Our knowledge about arms and armour of the Viking age (8th to 11th centuries Europe) is based on relatively sparse archaeological finds, pictorial representation, and to some extent on the accounts in the Icelandic sagas, recorded in the 13th century.

The main weapons were the spear and the sword, and sometimes the battle-axe. The main defensive equipment included the shield, typically round, and the helmet, sometimes combined with a chainmail shirt.

Contents [hide]
1 Weapons
1.1 Spear
1.2 Sword
1.3 Battle-axe
1.4 Bow and arrows
2 Armour
2.1 Shield
2.2 Helmet
2.3 Mail shirts
3 Archaeological finds
4 Saga accounts
4.1 Battles
4.2 Duels
5 Images
6 External links

Spears consisted of metal heads on usually wooden shafts of two to three meters in length. The heads could measure between twenty centimeters and sixty centimeters, with a tendency of longer heads towards the later Viking age. Spear heads with wings are called krókspjót (barbed spear) in the sagas. The spear was used both as a throwing weapon and as a thrusting weapon. They were used one-handed just as well as two-handed, if not better (the shield could be slung to the back to free the left hand).

Main article: Viking Sword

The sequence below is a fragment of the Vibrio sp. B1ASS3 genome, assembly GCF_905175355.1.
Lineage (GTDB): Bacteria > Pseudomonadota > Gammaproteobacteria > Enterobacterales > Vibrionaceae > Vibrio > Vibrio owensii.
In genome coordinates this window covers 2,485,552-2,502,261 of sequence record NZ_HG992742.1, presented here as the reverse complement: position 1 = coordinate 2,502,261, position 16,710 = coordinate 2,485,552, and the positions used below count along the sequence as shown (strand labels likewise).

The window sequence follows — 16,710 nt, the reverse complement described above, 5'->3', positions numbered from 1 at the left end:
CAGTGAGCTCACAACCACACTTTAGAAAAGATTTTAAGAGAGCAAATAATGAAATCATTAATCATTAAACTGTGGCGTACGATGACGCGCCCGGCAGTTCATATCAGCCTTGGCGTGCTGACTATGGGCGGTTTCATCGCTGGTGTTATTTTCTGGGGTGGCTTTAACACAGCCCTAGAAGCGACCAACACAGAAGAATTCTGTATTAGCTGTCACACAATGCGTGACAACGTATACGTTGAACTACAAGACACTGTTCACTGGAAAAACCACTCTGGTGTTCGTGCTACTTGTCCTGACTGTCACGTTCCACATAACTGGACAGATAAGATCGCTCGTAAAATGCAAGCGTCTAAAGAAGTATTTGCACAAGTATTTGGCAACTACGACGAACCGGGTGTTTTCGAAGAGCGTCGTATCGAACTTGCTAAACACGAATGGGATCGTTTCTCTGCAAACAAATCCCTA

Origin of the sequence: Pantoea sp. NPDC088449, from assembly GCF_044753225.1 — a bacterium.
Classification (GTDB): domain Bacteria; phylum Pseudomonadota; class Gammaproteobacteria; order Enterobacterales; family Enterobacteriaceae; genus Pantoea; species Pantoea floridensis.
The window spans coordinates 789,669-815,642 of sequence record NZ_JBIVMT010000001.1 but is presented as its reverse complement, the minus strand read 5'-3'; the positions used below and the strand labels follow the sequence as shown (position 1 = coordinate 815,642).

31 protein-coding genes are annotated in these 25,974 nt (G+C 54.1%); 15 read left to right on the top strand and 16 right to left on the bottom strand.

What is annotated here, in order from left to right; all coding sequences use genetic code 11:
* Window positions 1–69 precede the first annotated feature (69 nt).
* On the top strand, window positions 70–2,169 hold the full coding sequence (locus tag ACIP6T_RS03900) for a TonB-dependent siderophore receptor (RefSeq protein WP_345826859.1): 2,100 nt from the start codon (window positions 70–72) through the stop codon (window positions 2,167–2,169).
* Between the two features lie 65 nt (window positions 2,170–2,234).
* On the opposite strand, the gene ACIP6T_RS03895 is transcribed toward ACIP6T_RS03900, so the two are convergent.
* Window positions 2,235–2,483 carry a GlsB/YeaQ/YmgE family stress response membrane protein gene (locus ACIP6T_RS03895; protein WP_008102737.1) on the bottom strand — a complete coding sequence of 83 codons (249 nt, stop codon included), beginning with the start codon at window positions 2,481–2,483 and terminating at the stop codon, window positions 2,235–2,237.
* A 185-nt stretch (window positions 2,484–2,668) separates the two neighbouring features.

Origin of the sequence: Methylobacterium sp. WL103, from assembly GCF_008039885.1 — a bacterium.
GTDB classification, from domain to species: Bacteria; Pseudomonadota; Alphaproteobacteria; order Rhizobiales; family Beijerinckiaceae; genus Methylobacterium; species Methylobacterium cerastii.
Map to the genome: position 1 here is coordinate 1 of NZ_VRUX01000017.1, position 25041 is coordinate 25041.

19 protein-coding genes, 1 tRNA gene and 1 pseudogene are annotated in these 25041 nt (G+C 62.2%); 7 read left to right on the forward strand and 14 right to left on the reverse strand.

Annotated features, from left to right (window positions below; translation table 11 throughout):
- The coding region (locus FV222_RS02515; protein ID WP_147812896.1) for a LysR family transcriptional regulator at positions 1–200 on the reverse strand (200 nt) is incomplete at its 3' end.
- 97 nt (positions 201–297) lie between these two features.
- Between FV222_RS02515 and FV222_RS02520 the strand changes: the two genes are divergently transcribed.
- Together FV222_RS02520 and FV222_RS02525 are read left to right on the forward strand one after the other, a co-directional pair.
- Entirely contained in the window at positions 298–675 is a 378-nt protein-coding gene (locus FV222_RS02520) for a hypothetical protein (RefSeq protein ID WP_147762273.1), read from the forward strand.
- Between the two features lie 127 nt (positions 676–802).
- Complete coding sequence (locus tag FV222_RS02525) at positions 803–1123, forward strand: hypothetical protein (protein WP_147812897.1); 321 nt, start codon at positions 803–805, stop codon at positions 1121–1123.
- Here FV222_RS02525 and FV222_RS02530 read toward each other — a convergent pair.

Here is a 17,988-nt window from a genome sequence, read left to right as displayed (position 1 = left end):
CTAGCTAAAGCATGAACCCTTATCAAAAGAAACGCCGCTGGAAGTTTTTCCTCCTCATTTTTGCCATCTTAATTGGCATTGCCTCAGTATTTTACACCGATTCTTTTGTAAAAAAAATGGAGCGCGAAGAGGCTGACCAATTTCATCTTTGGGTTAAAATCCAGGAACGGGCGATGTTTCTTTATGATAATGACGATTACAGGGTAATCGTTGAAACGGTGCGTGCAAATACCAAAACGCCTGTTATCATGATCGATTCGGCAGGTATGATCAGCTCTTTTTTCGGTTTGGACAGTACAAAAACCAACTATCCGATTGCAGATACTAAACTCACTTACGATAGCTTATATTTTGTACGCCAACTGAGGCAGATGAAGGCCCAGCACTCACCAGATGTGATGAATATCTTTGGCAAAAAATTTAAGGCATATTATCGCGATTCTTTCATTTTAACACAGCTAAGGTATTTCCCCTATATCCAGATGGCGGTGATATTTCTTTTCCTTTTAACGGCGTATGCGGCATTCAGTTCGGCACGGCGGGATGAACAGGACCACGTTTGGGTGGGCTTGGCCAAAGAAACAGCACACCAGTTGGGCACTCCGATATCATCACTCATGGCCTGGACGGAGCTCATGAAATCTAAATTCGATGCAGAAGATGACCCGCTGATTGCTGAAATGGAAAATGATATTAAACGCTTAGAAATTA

To own a sword was a matter of high prestige. A sword mentioned in the Laxdćla saga was valued at half a crown, corresponding to the value of 16 milk-cows. The viking sword was for single-handed use to be combined with a shield, with a blade length of typically 80–90 cm. Its shape was still very much based on the swords of the Dark Ages and on the Roman spatha, with a tight grip and no pronounced cross-guard.

Main article: Danish axe
Based on the everyday tool for splitting wood, axes specialized for use in battle evolved, with larger heads and longer shafts. Some axe heads were inlaid with silver designs. These were more brutish and sluggish than the graceful spear or fast swinging sword, but could split mail links easily. Vikings were the only warriors during medival times to use a battle axe. In the later Viking era, there were axe heads with crescent shaped edges measuring up to 45cm, called breiđ-řx (broad axe).

Bow and arrows
Bows were used both for hunting and in battle. They were made from yew, ash or elmtrees. The draw force of a 10th century bow may have reached some 90 pounds force (400 N), resulting in an effective range of at least 250m. Only a specially trained archer could have hit a target some 250 meters away. A unit of length used in icelandic law (the Grágás) called a bowshot (ördrag) corresponded to 480 m.

The viking shield was typically round, with a diameter of ca. 80–90 cm and a thickness of 1–2 cm, made of planks of coniferous wood (fir, pine) or linden. Towards the end of the Viking age, the Norman kite shield came into fashion.

Simple round helmets, some with noseguards or masks, or cheekguards and chainmail neck protection. The Vikings did not use horned helmets, contrary to myth.

Mail shirts
T-shaped shirt made of small metal links with short and/or long sleeves. The mail shirt usually was about thigh-length and was worn over regular clothing or actual armor for reinforced protection from swords and arrows.